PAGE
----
Category: Electrocution


Census of raptors in Morocco: a first expedition to…

In an example of cross-border cooperation, Moroccan and Spanish ornithologists, members of Moroccan non-governmental organisations (GOMAC – Groupe Ornithologique du Maroc and ASARA – Association des Amis des Apes des Rapaces), and Spain (GREFA – Grupo de Rehabilitación de la Fauna Autóctona y su Hábitat and Fundación Migres), as well as the Junta de Andalucia, took part in the first day rock raptor census expedition to the Guelmin – Oued Noun and Tan-Tan regions for a 4-day period.

 After the various workshops held to develop a national raptor conservation strategy, the various partners involved in the project are now undertaking a field census. This programme, called Atlas “Safe Flyways – reducing infrastructure-related bird mortality in the Mediterranean” and funded by the Mava Foundation, aims to provide basic information on Morocco’s threatened fauna in order to carry out management actions aimed at the conservation of these species and biodiversity in general. The programme is coordinated by the Office of the High Commission for Water and Forests and the Fight against Desertification (HCEFLCD) and IUCN-Med, with the technical support of experts from the Regional Government of the Junta de Andalucía.

First expedition

Thus, Moroccan and Spanish ornithologists, members of non-governmental organizations from Morocco GOMAC (Ornithologie Group of Morocco) and ASARA and Spain (GREFA – Grupo de Rehabilitación de la Fauna Autóctona y su Hábitat and Fundación Migres), as well as the Junta de Andalucia, took part in the first expedition to the Guelmin – Oued Noun and Tan-Tan regions for a period of 4 days.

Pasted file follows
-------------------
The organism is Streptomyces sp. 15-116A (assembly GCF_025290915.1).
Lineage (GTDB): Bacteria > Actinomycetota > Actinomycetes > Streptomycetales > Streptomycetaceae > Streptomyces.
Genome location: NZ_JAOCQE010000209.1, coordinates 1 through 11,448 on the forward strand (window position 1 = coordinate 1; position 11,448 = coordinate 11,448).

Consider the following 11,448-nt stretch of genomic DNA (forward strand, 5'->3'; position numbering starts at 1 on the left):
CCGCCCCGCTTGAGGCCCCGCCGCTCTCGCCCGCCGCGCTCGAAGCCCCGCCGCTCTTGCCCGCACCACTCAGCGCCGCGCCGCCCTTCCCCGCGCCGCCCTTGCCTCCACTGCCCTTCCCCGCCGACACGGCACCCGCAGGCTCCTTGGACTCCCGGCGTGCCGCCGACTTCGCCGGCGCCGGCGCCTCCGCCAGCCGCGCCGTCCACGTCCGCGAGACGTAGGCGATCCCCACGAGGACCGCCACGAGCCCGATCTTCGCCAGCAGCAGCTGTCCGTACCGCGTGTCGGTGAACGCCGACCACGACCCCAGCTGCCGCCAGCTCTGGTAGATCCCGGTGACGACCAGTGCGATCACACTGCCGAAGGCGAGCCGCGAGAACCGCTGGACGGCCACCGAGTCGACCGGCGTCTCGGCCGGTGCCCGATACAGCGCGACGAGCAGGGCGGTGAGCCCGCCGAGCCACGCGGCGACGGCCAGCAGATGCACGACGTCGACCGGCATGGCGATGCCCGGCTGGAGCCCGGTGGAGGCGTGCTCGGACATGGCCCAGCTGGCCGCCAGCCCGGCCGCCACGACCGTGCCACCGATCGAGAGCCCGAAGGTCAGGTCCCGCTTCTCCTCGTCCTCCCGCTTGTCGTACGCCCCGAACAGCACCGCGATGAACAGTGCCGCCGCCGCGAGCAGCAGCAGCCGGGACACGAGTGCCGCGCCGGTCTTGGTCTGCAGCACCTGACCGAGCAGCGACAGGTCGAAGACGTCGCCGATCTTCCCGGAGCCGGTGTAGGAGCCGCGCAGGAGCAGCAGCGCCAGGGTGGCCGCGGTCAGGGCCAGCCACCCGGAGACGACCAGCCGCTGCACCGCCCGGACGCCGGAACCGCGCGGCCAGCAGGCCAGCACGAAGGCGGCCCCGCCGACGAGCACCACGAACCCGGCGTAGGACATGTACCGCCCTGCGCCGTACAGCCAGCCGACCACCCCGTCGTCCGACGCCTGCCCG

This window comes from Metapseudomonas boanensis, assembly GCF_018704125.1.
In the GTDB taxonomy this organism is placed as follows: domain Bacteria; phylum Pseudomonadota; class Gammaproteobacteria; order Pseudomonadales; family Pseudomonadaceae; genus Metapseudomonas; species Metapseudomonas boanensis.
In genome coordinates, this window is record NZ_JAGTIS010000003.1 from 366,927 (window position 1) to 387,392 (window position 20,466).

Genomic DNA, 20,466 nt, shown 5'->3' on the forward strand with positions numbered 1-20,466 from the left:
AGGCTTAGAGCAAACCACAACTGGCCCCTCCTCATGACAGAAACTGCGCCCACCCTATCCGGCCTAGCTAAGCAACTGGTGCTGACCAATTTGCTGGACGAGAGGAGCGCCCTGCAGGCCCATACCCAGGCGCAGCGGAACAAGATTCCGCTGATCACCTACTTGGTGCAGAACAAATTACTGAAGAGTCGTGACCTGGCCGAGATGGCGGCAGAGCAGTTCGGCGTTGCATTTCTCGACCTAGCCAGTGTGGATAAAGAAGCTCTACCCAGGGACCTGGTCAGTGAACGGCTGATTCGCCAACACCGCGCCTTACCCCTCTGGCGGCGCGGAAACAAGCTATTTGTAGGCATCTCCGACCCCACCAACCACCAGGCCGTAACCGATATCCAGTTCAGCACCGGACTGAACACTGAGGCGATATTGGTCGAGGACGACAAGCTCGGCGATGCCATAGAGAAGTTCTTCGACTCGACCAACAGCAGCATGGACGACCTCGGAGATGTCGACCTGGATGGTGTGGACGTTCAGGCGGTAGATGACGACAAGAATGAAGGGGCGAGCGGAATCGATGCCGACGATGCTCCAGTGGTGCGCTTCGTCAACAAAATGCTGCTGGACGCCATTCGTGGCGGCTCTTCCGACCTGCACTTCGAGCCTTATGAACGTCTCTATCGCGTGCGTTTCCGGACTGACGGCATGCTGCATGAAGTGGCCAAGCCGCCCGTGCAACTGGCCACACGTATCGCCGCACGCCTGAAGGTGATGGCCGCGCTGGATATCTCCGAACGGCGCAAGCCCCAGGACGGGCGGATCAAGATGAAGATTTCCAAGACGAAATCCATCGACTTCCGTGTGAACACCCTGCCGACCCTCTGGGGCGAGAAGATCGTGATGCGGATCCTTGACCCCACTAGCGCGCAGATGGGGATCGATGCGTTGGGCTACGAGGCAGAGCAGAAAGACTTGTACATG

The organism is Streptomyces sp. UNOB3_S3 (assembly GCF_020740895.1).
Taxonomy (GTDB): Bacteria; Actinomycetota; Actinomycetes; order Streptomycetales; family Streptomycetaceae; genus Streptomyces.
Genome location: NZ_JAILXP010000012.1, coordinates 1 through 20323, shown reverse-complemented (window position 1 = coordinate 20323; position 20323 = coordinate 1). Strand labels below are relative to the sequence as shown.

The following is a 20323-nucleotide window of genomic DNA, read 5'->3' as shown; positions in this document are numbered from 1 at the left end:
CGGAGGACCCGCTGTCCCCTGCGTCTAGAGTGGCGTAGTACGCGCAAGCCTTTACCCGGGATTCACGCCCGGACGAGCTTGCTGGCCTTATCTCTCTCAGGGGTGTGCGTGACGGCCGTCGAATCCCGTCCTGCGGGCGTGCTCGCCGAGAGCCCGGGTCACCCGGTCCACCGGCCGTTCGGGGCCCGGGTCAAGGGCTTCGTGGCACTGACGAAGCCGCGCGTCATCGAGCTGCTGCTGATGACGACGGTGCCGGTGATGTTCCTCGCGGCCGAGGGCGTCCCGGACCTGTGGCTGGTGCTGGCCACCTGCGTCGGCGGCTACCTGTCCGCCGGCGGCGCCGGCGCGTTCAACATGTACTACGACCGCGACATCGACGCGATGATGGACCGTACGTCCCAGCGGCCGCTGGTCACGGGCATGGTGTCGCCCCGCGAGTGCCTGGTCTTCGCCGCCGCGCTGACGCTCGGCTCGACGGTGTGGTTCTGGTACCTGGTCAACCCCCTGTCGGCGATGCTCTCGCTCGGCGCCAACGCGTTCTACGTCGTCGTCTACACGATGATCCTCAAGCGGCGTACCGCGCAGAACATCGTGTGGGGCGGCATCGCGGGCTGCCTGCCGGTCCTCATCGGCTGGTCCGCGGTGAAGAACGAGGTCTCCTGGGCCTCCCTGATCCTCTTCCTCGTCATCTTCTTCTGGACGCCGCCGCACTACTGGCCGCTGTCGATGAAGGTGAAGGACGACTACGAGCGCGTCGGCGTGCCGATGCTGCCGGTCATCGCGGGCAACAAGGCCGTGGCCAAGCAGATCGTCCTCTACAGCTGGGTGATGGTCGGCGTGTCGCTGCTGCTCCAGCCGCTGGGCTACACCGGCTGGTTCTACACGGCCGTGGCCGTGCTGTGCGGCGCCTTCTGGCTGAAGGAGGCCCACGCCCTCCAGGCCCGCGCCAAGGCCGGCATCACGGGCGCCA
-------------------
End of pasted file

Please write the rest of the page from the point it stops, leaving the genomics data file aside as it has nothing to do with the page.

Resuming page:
Diurnal rock birds of prey such as the Rüppell’s vulture (Gyps rueppellii) or the Egyptian vulture (Neophron percnopterus), among others, are the first target species of the census and monitoring programme because they are subject to serious threats such as electrocution on power lines or poisoning.

Preliminary data

Preliminary data suggest that electrocution poses a significant threat in this region to breeding and migratory birds of prey, as already revealed in a first study in 2016 (Report on the mortality of birds of prey by electrocution in southwest Morocco). This first visit identified about 25 breeding pairs of species such as the golden eagle (Aquila chrysaetos), the Bonelli’s eagle (Aquila fasciata) or the lanyard falcon (Falco biarmicus) on this territory. Also, out of the approximately 80 kilometres of power lines travelled over the past week, about 90 electrocuted birds have been found. The most dangerous media have been identified in order to accelerate the implementation of corrective measures by the authorities concerned and the National Office of Electricity.

The participation of experts and institutions from both shores of the Mediterranean consolidates a network for the exchange of experience and knowledge for more effective management of wildlife conservation in general and of bird conservation in particular. This programme shows that biodiversity conservation, more specifically the conservation of raptors, knows no borders.


Photos: Ali Irizi
electrocution Electrocution

Plaidoyer for concrete measures against raptor electrocutions in Morocco

Faced with the proliferation of cases and black areas where large birds of prey are electrocuted daily by the pylons of medium tensions, the AMFCR sounds the alarm by imploring the authorities concerned to act quickly to contain the bleeding.

In the space of two weeks, 9 rare eagles were found dead from electrocution in Guelmim province, which is known to be home to a large number of raptors in winter. A bird protection association sounds the alarm.